Shark Safety Tips
Shark Safety Tips
UF/IFAS Extension – Florida Sea Grant
By L. Scott Jackson (Bay County) and Rick O’Connor (Escambia County)
Recently, two teens were victims of unusual shark attacks in North Carolina. The two attacks occurred within minutes and miles of each other. A similar incident happened in the Florida Panhandle in 2005. One teen lost her life and one lost his leg. The attacks were within days of each other and the distance between the two attacks was less than 100 miles. Experts identified Bull Sharks as being responsible for both Panhandle shark encounters.
Bull Sharks migrate north as ocean waters of the Gulf and Atlantic warm. As the nearshore environment cools in the late fall and winter, Bull Sharks follow the receding warm water and eventually move out of the local area. Bull Sharks are an aggressive shark responsible for a reported 100 attacks on humans resulting in 21 fatalities. (Reported from 1580 to 2014 Source: International Shark Attack Files).
Experts suggest Bull Sharks may be responsible for many shark attacks where the species is unknown or not identified.
Overall, the number of shark encounters is slowly trending higher as more people swim and participate in other water related activities. However, negative encounters with sharks remain a rare occurrence. In 2014, Florida reported 28 shark bites with no fatalities. On average, only one shark attack fatality is reported every other year in the United States. The risk of shark attack is very low compared to other potential recreational hazards. For example, in 2014, 26 people died as a result of lightning strikes in the United States, with six of those being in Florida.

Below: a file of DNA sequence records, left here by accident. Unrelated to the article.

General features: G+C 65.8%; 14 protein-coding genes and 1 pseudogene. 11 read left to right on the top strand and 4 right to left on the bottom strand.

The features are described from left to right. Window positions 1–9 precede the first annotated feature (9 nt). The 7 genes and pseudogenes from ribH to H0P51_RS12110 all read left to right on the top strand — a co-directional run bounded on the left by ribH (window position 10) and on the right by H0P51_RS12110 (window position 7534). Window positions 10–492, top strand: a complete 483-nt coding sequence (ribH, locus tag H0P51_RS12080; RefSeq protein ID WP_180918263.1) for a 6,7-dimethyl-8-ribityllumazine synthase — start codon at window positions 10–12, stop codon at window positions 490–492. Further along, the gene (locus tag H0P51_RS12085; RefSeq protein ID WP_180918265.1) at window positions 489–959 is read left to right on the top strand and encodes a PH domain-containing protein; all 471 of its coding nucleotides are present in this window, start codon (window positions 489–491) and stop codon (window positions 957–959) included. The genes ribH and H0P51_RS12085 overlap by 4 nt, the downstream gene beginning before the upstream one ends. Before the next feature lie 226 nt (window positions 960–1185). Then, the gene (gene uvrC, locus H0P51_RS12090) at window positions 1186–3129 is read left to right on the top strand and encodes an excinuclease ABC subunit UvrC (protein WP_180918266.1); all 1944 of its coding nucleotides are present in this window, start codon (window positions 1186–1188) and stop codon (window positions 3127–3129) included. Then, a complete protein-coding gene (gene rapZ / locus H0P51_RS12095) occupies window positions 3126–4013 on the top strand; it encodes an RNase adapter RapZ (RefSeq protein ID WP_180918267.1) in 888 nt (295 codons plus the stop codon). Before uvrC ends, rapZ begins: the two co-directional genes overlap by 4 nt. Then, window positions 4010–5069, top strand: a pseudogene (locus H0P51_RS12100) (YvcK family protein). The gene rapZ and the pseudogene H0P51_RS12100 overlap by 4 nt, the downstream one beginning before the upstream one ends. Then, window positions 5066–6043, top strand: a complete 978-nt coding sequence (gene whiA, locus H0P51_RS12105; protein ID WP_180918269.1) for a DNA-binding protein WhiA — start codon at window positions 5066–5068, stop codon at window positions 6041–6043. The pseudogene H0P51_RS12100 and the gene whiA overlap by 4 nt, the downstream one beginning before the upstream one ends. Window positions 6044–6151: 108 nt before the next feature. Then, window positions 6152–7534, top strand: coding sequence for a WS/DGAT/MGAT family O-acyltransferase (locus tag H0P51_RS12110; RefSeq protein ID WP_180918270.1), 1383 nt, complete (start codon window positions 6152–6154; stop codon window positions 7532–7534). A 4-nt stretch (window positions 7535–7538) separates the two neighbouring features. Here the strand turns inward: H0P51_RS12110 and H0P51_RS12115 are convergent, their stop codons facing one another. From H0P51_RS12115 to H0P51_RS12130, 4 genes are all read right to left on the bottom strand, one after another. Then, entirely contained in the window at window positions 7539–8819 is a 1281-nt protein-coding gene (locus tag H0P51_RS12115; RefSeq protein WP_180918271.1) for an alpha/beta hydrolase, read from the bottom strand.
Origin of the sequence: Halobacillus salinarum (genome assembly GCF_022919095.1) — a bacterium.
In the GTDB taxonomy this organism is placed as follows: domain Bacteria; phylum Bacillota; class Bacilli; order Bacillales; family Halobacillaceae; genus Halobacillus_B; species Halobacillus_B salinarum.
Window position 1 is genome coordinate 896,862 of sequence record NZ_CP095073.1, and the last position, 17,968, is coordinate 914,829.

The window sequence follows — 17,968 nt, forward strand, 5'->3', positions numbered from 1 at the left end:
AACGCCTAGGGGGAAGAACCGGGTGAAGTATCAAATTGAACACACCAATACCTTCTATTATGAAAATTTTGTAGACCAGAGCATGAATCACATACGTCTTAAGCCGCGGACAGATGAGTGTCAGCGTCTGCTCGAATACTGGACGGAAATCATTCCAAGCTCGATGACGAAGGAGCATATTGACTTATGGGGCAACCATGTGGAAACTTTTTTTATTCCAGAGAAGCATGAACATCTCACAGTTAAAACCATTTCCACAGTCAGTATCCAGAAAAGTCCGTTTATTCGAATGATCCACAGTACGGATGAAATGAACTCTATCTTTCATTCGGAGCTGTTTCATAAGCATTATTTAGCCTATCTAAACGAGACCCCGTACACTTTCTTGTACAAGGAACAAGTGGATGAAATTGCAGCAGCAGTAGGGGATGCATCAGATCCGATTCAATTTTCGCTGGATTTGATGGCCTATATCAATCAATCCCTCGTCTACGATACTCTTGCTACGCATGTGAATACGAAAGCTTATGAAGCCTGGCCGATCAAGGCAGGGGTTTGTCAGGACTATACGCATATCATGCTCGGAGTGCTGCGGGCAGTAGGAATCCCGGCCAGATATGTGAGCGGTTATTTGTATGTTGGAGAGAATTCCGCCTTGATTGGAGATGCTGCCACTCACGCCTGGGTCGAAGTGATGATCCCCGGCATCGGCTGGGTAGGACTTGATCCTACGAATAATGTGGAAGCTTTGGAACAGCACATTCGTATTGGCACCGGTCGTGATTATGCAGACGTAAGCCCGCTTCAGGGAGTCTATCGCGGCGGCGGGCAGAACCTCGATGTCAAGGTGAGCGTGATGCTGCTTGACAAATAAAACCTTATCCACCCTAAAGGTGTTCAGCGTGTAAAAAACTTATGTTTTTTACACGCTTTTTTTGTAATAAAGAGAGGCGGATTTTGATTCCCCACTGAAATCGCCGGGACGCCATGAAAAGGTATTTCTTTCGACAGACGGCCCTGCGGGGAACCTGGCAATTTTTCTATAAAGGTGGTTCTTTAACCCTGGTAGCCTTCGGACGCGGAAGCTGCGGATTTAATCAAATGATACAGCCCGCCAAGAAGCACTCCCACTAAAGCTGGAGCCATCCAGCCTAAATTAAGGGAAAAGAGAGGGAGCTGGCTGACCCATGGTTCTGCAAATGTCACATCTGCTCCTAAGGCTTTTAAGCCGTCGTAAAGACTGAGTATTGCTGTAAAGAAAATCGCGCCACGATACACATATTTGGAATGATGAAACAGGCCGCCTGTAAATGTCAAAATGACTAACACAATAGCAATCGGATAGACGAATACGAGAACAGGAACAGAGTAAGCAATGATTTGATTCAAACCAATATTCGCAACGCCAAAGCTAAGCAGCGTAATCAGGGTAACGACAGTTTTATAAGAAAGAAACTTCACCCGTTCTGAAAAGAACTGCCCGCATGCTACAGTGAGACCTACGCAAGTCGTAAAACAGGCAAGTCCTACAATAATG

Keep these tips in mind the next time you hit the beach!
- Avoid being in the water from sunset to sunrise. This is when sharks are most active and have a competitive sensory advantage.
- Stay in a group, and do not wander too far from shore. Isolated individuals are more likely to be attacked than large groups; in addition, the farther you are from shore, the farther you are from help.
- Consider your clothing: avoid wearing shiny jewelry, because the reflected light resembles the sheen of fish scales.
- Avoid brightly colored or patterned clothing, because sharks see contrast particularly well.
- Do not enter waters being used by sport or commercial fisherman – sharks can sense the smells emitted from bait at incredible distances.
- Avoid entering waters with sewage output and/or entering the water if you are bleeding. Such additions to the water can act as strong olfactory attractants to sharks.
- Know your facts! Porpoise sightings do not indicate the absence of sharks. In fact, the opposite is often true. Also be on the lookout for signs of baitfish or feeding activity – diving seabirds are good indicators of such action. Animals that eat the same food items are often found in close proximity. Remember, a predator is never too far from its prey.
- Refrain from excess splashing while in the water, and do not allow pets in the water because of their erratic movements.
- Exercise caution when occupying the area between sandbars or near steep drop-offs, as these are favorite hangouts for sharks.
- Do not enter the water if sharks are known to be present, and evacuate the water if sharks are seen while there. And, of course, do not harass a shark if you see one!
- Stay calm if you do see a shark, and maintain your position in as quiet a manner as possible. Most sharks merely are curious and will leave on their own.
- Relax! You are more likely to be injured by lightning than attacked by a shark. To learn more about your relative risks, see: The Relative Risk of Shark Attacks to Humans
Our beautiful Emerald Coast is an alluring wild habitat. Simply put – Swimming at the beach is not the same as swimming in a backyard pool. Have fun at the beach but be mindful and respectful of potential hazards. Knowing what to do to be safe will actually help you enjoy time at the beach while keeping worry and concern at a minimum.